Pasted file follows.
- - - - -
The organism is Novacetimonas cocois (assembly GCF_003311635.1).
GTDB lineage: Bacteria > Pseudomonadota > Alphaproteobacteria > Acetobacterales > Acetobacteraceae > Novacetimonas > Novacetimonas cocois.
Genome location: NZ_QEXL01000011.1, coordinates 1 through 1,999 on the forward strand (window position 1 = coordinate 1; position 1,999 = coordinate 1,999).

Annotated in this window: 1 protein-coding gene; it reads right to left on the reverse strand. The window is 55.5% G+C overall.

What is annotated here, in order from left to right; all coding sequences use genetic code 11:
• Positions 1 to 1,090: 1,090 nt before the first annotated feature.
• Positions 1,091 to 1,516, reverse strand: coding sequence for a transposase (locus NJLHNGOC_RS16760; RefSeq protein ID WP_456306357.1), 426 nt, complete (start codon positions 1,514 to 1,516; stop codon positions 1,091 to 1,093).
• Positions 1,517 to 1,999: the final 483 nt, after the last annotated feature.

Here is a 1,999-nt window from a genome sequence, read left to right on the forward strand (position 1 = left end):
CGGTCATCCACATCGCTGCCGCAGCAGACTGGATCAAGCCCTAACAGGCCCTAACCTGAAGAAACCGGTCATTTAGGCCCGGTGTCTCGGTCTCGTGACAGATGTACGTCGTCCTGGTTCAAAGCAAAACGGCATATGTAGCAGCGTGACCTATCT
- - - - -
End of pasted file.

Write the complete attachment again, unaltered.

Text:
The organism is Novacetimonas cocois (assembly GCF_003311635.1).
GTDB lineage: Bacteria > Pseudomonadota > Alphaproteobacteria > Acetobacterales > Acetobacteraceae > Novacetimonas > Novacetimonas cocois.
Genome location: NZ_QEXL01000011.1, coordinates 1 through 1,999 on the forward strand (window position 1 = coordinate 1; position 1,999 = coordinate 1,999).

Annotated in this window: 1 protein-coding gene; it reads right to left on the reverse strand. The window is 55.5% G+C overall.

What is annotated here, in order from left to right; all coding sequences use genetic code 11:
• Positions 1 to 1,090: 1,090 nt before the first annotated feature.
• Positions 1,091 to 1,516, reverse strand: coding sequence for a transposase (locus NJLHNGOC_RS16760; RefSeq protein ID WP_456306357.1), 426 nt, complete (start codon positions 1,514 to 1,516; stop codon positions 1,091 to 1,093).
• Positions 1,517 to 1,999: the final 483 nt, after the last annotated feature.

Here is a 1,999-nt window from a genome sequence, read left to right on the forward strand (position 1 = left end):
CGGTCATCCACATCGCTGCCGCAGCAGACTGGATCAAGCCCTAACAGGCCCTAACCTGAAGAAACCGGTCATTTAGGCCCGGTGTCTCGGTCTCGTGACAGATGTACGTCGTCCTGGTTCAAAGCAAAACGGCATATGTAGCAGCGTGACCTATCT